Work Where It Suits You Best
The phrase “built by employees for employees” is our red thread. This is probably not the first time you hear it if you’ve been following our journey or stumbled upon pretty much any of our material. Let's explore some of the principles behind it.
Written by — Marko Laitinen, Data Engineer
One of the promises we have made to our band is to work where it suits us best. This remote first -policy also includes the opportunity to pack your bags and work somewhere you don’t normally work for some time. All Recordlians still have our main working location in Finland, but once in a while some of us want to change the scenery for a few weeks. This year, our Data Engineer Marko decided to start the spring a bit earlier than here in the North and head to Munich.
Greetings from Germany!
My partner and I had always wondered what it would be like to live our day-to-day life in another country. To spend our time in another city and work in a different culture. Now that we're packing our bags to start our journey back home, here's how everything went.
How did we get here?
After pondering over the possibility of leaving, we decided to make actual plans and see if we could make it work. At first, we thought about how much time we could actually spend abroad. I guess this is the biggest question for anyone with similar plans: If the stay was to be relatively short, could we finance it without subletting our apartment in Finland? After all, there wouldn’t be much of a point in getting a tenant for a month considering the work it would take.
Our personal and professional lives set restrictions on the timeframe of our travel and in addition, working for a longer stretch abroad could lead to complex tax implications. All this combined, we ended up with the following plan: We’d be working remotely for 3-4 weeks, and due to work events that require on-site presence, our trip would be from mid-March to mid-April.
Once we had our timeframe set, the next step was deciding the destination and finding accommodation. Since Recorldy is a Futurice family company, a location with a Futurice office seemed like the most convenient option. From the options available, Munich felt like the most attractive option and we decided that’s where we’d head.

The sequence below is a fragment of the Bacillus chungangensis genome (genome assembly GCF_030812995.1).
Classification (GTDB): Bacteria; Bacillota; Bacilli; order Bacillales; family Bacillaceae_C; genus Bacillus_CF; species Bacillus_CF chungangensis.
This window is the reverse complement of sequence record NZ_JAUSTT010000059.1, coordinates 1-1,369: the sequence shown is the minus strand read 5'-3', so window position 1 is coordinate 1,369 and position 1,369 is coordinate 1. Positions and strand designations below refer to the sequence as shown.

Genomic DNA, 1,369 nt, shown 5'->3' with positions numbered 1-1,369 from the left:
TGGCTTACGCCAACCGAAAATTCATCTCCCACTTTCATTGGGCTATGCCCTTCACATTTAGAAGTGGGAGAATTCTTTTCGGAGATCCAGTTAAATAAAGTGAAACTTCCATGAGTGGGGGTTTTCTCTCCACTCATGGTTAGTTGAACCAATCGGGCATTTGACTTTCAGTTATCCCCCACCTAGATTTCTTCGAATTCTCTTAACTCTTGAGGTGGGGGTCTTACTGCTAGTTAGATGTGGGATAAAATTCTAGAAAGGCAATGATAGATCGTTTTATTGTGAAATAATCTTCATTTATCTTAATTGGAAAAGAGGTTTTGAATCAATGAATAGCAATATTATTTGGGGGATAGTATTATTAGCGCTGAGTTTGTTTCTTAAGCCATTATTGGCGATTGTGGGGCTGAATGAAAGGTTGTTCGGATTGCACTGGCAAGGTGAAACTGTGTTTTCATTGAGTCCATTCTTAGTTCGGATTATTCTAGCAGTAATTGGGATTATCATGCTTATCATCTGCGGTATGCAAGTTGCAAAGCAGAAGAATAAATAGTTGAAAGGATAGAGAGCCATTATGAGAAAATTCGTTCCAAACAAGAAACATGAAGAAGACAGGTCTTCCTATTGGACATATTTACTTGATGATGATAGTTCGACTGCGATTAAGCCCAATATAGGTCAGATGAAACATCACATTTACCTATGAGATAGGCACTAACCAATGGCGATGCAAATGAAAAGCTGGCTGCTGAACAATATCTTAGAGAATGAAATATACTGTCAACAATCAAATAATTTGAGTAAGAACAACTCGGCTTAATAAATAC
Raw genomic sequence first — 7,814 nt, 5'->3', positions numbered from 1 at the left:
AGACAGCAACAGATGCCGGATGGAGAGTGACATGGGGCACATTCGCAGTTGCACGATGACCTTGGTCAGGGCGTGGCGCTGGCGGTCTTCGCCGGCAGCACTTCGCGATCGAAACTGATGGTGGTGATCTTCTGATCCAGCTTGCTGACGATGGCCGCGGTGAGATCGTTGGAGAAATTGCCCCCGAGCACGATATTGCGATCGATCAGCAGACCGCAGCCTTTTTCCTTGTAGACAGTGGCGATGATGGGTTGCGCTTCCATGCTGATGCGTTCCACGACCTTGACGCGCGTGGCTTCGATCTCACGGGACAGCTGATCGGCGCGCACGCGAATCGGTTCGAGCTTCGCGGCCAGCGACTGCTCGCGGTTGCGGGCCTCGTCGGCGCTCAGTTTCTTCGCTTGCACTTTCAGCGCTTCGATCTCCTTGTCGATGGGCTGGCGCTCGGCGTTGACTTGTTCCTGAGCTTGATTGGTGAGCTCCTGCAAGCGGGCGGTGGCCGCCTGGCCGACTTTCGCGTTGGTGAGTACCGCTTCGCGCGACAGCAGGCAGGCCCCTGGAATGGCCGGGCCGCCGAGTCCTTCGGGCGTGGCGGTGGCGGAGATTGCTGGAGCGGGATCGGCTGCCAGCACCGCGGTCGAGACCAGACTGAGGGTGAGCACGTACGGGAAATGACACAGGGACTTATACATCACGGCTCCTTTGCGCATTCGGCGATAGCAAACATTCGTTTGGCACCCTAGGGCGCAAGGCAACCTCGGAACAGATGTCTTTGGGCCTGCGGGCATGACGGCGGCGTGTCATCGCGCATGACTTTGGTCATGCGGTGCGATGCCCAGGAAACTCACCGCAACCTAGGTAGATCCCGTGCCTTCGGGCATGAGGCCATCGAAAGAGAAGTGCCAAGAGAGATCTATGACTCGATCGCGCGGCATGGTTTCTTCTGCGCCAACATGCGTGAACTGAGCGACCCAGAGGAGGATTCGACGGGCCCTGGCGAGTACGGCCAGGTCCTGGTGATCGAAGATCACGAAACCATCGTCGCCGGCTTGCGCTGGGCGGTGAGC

The Streets of Munich
The housing market in Munich is somewhat challenging. Typically, expat workers stay for a longer period of time. That posed a challenge to finding an apartment since we didn’t want to live in a hotel for three weeks. We wanted to have an apartment with a work desk that my partner could use and I would commute to the Futurice office. The only problem was that usually, landlords in Germany want longer contracts. We tried to look for housing from Mr. Lodge (a housing service designated for expats) but the contracts were usually for at least three months. Our other options were eBay Kleinanzeigen and Airbnb. The Airbnb apartments were generally more expensive than other options in Munich but after a few months of scrutinous search, we found a nice apartment in Sendling. Just a few metro stops away from the office as well as the Munich centrum. Perfect.
Checking the Olympic Park & stadium from the 1972 Munich Olympics
IT RUNS IN THE FAMILY
Being able to work from the Futurice office has truly been a joy. Since we’re a family company, I was welcomed at the office for my short stay. Even if my time here was a short one, it was nice getting to know the people and they provided great tips on what to do and see during my visit.
For us, it’s a no-brainer that Recordlians have the opportunity to work where it suits us best. For longer periods of time, the main working location is still Finland but everyone has the chance to do getaways and work some time elsewhere – following the 4x2 principle of course. Futurice, on the other hand, has the so-called “FutuHikes” where anyone can travel to another office for a week and do their daily work from there. And get to know their colleagues, of course.
Working in another country has been fun. Even though we don’t really speak German (which is not a problem at the office but can be a challenge buying groceries), I would recommend working in Munich or anywhere abroad if a possibility arises. Taking a walk in the Englischer Garten after work, visiting the Starkbierfest, and watching “Der Klassiker” (Bundesliga match between FC Bayer München and Borussia Dortmund) with local fans were all great experiences.
Atmosphere at Starkbierfest
Maybe the hardest part of our short stay was getting used to the way German society works. The stores close usually around eight in the evening and pretty much everything is closed on Sundays and public holidays like Easter. Also compared to Finland, the selection of ready-made meals available in stores felt like a fraction of what I was used to. This is definitely an example of details that you don’t really pay attention to on regular trips.
Of course, all the challenges we faced weren’t really that big of a deal. They were just minor inconveniences in our day-to-day lives that we probably would get used to fairly easily if we stayed longer. If we had more time – and more stuff with us – we’d totally do one more thing the locals tend to do here: head to the mountains on Sundays. Great hiking and skiing locations are just an hour’s drive away. We could also go see the Neuschwanstein castle near the Austrian border or do a day trip to Prague by train. Since the distances are relatively small in central Europe, there are a lot of options available.
Locals surfing in the Isar
As everyone knows, all work and no play makes Jack a dull boy. So, we’re going to take a small holiday to cap off our German journey and go home with a small detour. After our stay in Munich, we’re going to head into the mountains and explore Switzerland to crown our journey.
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